Saturday, June 4, 2016

Roots: What we learn from History & Our Story

Last night, I finished the final episode of the History Channel's TV miniseries Roots.

To say I was pleasantly surprised at the historical and emotional depth of this remake of Alex Haley's 1977 miniseries Roots, based on his personal genealogical history and biography, would be an understatement. I was a young girl when I watched the first Roots with my family, and I'll never forget how much that movie impacted me so many years ago.

As a matter of fact, as I watched the first episode of the remake, I sadly thought, My parents would have loved this movie. I'll miss talking about this with my Mom tomorrow.

Well, in honor of my sweet parents, and my other ancestors that have gone on before me, today I want to share three themes from Roots that moved me. I could probably list ten, but here's just a few that spoke the loudest to me.

1. We African Americans were blessed with strong and brave ancestors

I loved the focus on the pre-slavery era of African slaves. Kunta Kinte's story did not begin on a plantation in the American South. Born into the strong Mandinka tribe, his story began in West Africa. 

As an African American, I have often seen my people portrayed during the era of American slavery. This is a fascinating and important part of our history that displays our strength and resilience as a people. Yet our story did not begin there. It began on the continent of Africa -- a continent that endowed us with inner strength and resilience.

Roots mastered the display of this strength and resilience, with Kunta Kinte's proud resolve and fortitude.

2. Strong families were the roots that stabilized and upheld a strong people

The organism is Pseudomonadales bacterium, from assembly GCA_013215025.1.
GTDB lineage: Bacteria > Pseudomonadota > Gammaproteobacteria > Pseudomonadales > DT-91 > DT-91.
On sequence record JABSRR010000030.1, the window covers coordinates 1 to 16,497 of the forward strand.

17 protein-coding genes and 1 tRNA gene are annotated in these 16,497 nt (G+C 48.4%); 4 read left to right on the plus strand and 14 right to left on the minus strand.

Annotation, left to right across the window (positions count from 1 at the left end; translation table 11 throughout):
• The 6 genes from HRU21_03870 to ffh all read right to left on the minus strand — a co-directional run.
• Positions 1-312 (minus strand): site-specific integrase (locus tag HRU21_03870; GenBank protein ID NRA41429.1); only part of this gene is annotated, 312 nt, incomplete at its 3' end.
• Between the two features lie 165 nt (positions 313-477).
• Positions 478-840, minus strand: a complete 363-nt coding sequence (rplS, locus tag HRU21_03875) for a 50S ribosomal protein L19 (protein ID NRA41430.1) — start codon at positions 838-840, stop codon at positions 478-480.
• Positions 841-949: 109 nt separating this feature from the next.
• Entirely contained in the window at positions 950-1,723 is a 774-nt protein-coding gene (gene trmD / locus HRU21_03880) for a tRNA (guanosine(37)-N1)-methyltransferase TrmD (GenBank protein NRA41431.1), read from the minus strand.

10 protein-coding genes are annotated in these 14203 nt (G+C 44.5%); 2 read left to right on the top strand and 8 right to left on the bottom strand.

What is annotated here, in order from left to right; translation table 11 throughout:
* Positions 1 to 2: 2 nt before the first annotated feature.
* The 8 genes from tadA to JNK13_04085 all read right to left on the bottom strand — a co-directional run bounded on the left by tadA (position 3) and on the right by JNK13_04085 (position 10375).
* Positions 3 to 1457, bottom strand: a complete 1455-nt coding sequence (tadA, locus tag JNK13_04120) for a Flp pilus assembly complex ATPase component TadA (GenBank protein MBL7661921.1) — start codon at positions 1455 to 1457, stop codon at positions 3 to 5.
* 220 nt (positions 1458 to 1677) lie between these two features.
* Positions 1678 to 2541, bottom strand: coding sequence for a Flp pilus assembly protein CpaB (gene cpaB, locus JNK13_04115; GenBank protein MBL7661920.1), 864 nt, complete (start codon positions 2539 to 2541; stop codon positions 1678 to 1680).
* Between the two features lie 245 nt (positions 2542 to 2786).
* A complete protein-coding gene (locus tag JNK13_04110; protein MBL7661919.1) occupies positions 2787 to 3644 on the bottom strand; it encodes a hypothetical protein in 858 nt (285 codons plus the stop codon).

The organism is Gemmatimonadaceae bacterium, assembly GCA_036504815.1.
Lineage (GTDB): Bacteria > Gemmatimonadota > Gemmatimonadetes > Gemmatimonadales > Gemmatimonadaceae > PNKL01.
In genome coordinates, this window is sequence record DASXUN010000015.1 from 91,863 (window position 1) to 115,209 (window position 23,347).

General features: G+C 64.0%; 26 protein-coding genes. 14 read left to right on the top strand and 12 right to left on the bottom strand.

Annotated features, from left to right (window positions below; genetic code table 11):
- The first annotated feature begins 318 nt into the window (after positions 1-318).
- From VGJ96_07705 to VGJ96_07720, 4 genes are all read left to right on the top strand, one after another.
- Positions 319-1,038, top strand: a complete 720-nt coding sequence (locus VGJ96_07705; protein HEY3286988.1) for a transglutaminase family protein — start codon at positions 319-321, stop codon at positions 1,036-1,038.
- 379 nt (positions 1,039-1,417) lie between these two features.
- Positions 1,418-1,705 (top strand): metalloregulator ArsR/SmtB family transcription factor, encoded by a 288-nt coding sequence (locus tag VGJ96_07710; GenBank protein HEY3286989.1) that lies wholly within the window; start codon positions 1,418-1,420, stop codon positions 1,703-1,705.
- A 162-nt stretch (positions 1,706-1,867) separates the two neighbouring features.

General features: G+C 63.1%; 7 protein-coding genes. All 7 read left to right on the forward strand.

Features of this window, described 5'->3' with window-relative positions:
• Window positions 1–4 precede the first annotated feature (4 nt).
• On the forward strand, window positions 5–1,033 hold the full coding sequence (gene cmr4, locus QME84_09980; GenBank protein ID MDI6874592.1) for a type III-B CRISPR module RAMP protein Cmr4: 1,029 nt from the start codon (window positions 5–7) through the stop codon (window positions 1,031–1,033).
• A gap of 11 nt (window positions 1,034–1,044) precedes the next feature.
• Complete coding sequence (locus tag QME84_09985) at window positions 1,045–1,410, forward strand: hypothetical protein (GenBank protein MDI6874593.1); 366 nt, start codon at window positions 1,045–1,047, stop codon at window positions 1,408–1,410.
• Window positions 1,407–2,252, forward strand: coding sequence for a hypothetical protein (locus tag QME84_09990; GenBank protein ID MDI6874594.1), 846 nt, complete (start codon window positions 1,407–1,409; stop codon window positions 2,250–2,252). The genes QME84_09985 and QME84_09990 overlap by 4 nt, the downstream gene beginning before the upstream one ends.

When Kunta Kinte completed his tribal "rites of passage" into manhood, one of his elders asked (paraphrased), "As a man, what is your most important contribution to your tribe?" The answer was not as I thought - defending the tribe or providing material needs. No. Their most important job was to raise and lead a strong family. 

Amen to that.

This theme of strong families permeates throughout Roots. From generation to generation, we witnessed devoted fathers and mothers lead their children and grandchildren to create legacies of love, integrity and faith.

3. Our communities, country and world are strengthened by unity

From the disunity amongst various African tribes that facilitated the American slave trade to the institution of slavery itself to the disarray of the Civil War era, we see firsthand how disunity infects our communities like a cancerous tumor, leaving sickness and death in its wake. Roots illuminated the ancestral roots we share with one another. One example: Chicken George's birth was the product of his African American slave mother Kizzy and his Caucasian slave-owner father Tom Lea.

I look at my biological children today, my "Brown Gingers", and think of the different races that are represented in the blood that runs through my veins. To reject any other race is to reject the blood that possibly runs through our own veins. As a nation -- and a world even -- we are more the same than we are different. More connected than apart. We Americans are interconnected, much more than we realize -- our history intertwined. Likewise, our future depends on our interconnection, our support and respect for one another. 

I'm not here to preach y'all, but during this presidential election season, it's painfully obvious that our country is horribly divided, splintered even.

Roots reminded us that we rise when unified. We fall when divided. 

Whoever makes it into the White House, we must work towards unity as a nation.

Can I get an amen?